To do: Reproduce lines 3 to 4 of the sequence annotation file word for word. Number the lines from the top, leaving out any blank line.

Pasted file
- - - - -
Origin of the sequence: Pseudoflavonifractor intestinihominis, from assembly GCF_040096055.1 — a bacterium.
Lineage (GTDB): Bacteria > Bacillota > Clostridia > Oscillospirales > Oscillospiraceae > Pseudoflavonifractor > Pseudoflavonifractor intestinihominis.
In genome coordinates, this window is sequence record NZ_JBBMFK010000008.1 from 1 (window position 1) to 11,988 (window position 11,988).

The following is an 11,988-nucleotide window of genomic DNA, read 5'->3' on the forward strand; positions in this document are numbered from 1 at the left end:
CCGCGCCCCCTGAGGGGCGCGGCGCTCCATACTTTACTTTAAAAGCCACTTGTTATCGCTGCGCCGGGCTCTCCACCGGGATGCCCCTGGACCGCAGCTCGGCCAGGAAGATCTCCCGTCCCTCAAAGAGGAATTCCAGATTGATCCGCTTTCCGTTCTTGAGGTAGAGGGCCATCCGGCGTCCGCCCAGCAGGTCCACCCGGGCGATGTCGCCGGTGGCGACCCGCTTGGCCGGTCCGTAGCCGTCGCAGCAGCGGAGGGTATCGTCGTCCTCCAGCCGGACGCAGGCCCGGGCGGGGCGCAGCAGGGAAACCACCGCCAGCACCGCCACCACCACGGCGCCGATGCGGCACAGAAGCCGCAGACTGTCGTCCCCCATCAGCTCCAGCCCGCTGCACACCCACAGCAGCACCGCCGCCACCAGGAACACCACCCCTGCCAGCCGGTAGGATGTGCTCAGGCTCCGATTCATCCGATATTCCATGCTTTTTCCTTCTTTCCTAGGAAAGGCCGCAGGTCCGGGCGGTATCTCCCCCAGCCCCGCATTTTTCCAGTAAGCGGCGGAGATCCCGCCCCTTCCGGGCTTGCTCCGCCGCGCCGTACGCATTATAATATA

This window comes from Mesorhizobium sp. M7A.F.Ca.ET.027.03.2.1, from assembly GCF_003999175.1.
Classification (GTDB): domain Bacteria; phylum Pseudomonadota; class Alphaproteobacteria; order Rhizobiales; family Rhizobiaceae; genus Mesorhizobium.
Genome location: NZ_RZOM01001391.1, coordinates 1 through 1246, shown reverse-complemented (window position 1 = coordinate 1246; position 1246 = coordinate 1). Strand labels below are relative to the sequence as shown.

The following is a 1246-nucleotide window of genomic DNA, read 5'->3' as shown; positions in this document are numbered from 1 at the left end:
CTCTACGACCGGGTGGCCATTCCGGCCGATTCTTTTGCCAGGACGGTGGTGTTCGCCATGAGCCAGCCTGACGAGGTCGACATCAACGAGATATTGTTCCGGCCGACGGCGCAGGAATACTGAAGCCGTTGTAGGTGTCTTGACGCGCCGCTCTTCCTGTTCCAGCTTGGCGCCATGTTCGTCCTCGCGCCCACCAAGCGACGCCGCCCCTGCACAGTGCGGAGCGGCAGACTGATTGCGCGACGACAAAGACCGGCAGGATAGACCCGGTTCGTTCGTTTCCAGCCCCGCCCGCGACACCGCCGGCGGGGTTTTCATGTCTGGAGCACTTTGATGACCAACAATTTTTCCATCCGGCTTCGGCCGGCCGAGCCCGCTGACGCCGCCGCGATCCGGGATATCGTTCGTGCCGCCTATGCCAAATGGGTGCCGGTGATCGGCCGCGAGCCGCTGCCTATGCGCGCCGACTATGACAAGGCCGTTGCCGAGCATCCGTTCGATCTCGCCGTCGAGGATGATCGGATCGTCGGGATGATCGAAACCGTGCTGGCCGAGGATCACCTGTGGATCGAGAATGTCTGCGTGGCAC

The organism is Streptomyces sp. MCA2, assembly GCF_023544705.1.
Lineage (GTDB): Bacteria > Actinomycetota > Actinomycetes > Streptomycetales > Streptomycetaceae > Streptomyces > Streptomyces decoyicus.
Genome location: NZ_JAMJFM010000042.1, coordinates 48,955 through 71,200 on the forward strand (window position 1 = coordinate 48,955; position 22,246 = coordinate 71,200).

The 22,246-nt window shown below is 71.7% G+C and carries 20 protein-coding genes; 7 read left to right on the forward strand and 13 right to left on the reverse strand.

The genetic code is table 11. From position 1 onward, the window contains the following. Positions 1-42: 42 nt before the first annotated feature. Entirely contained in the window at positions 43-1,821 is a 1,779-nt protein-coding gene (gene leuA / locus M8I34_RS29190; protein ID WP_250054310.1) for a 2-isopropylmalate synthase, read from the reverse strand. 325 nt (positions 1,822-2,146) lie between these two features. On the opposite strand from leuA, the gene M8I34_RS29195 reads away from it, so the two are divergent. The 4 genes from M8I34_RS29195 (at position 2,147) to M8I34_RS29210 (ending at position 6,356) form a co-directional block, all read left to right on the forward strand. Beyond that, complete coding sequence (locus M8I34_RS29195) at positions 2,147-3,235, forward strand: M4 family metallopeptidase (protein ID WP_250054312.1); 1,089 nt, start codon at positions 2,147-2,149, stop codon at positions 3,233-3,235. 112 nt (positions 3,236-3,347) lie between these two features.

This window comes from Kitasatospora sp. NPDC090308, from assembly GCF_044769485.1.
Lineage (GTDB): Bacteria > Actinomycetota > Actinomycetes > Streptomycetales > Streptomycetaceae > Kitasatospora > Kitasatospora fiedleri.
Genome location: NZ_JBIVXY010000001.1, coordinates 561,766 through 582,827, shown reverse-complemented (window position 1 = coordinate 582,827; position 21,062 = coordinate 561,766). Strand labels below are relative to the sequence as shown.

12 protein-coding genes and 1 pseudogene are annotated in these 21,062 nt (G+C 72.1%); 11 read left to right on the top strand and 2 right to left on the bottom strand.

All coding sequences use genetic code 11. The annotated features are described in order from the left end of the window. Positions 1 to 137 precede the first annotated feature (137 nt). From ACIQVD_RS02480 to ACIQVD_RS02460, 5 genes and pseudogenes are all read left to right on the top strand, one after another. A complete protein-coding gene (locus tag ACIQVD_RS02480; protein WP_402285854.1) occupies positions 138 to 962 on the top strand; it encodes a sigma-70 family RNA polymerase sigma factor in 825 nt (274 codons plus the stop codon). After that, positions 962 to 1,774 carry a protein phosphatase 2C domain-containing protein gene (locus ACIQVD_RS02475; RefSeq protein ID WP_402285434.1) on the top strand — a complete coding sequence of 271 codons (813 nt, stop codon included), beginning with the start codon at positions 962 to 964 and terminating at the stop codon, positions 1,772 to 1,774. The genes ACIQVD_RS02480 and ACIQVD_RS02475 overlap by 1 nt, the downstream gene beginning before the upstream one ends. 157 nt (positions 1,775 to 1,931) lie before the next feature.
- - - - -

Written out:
In genome coordinates, this window is sequence record NZ_JBBMFK010000008.1 from 1 (window position 1) to 11,988 (window position 11,988).

The following is an 11,988-nucleotide window of genomic DNA, read 5'->3' on the forward strand; positions in this document are numbered from 1 at the left end: